El Nio Southern Oscillation and Drought

Recent research investigation about the effects of El Niño on the rainfall distribution in northern Mexico shows that this climatic phenomenon has an influence on rainfall patterns. During El Niño years, rainfall was below normal during summers and above normal during winters (Magaña et al.,

Figure 10.3 Monthly mean rainfall values in the study area and for Mexico showing the main rainfall season from June through September. Coahuila is the state with the smallest value and Durango with the largest one. [Based on 60 years of data (1941-2000) collected from the National Meteorological Service]

Figure 10.3 Monthly mean rainfall values in the study area and for Mexico showing the main rainfall season from June through September. Coahuila is the state with the smallest value and Durango with the largest one. [Based on 60 years of data (1941-2000) collected from the National Meteorological Service]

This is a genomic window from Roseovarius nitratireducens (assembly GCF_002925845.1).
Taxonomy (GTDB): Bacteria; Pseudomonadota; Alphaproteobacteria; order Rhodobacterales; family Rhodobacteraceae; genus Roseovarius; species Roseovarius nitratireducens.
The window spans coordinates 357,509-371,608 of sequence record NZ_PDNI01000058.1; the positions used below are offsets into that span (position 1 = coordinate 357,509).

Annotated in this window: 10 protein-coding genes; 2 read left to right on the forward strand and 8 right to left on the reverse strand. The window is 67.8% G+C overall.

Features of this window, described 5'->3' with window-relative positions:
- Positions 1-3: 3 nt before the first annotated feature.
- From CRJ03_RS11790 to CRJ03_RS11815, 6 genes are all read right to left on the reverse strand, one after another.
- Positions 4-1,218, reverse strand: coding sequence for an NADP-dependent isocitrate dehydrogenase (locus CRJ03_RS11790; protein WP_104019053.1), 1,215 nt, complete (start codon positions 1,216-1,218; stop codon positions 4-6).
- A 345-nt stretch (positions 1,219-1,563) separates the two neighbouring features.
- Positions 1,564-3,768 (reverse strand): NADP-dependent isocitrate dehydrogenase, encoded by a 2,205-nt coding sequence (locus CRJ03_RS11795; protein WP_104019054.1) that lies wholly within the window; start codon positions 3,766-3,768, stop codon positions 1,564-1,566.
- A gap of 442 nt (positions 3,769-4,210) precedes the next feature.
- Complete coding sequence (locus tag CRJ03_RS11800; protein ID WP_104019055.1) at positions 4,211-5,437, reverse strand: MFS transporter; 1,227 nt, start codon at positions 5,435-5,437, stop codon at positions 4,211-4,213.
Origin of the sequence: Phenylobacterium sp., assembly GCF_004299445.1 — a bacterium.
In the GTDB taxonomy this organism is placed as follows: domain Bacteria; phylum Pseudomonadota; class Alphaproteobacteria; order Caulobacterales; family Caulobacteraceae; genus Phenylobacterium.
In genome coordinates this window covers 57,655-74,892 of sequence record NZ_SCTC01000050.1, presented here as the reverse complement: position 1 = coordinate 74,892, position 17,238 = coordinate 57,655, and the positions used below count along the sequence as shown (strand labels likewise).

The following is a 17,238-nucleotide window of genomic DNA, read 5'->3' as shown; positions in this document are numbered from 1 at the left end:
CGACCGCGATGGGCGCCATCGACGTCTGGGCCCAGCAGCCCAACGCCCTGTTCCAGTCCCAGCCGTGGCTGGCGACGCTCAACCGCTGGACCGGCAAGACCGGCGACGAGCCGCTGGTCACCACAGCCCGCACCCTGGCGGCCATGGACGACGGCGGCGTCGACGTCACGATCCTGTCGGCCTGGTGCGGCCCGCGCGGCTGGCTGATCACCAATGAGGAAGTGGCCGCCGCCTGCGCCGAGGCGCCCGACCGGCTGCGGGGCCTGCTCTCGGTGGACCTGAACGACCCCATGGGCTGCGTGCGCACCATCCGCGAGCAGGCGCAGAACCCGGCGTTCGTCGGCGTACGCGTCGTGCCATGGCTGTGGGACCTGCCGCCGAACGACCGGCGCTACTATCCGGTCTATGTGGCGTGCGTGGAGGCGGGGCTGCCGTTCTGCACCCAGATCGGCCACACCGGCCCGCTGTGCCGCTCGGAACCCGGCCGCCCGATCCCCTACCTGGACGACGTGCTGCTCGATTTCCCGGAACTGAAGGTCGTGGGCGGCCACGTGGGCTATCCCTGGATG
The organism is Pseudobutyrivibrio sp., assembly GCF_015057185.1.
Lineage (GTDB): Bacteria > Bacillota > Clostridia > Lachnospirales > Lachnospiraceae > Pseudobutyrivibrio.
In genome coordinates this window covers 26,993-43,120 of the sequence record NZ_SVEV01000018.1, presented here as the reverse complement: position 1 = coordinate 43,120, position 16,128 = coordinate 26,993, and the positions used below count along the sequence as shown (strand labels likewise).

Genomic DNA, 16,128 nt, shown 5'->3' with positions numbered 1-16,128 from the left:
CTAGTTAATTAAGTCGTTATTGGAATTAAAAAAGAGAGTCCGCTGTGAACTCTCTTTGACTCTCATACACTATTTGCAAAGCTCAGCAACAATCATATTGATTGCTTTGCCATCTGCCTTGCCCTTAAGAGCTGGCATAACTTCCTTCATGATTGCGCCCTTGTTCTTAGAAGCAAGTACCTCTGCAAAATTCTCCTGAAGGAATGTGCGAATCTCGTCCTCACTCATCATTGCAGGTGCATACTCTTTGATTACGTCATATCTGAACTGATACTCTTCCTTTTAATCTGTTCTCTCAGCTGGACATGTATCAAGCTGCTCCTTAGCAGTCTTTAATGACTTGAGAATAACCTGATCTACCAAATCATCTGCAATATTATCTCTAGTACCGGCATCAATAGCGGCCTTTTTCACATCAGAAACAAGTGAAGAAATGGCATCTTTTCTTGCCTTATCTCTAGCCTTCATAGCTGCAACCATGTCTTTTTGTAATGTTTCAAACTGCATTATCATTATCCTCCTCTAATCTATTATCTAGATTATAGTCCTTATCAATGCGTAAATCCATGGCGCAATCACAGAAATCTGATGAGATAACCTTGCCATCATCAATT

2003; Tiscareño et al., 2003). Magaña et al. (2003) also established that during La Niña years, rainfall was normal or little bit above normal during summers, but rainfall showed a declining pattern during winters.

Tiscareño et al. (2003) used variables related to the El Niño/Southern Oscillation (ENSO; sea-surface temperatures and pressure differences in the Pacific Ocean; chapter 3) and correlated them to rainfall data. This allowed the identification of wet and dry periods that coincided with hot and cold periods of the Pacific Ocean waters. Based on this analysis, Tiscareño et al. arrived at the conclusion that the drought of 1982-83, which affected almost the entire country, was a result of the ENSO.

Agricultural production is also affected by the ENSO. This phenomenon has caused a decrease in national grain production since the 1960s (Tiscareño-López, 1999). Tiscareño et al. (2003) also showed considerable interannual yield variations as a result of climate anomalies in Mexico.

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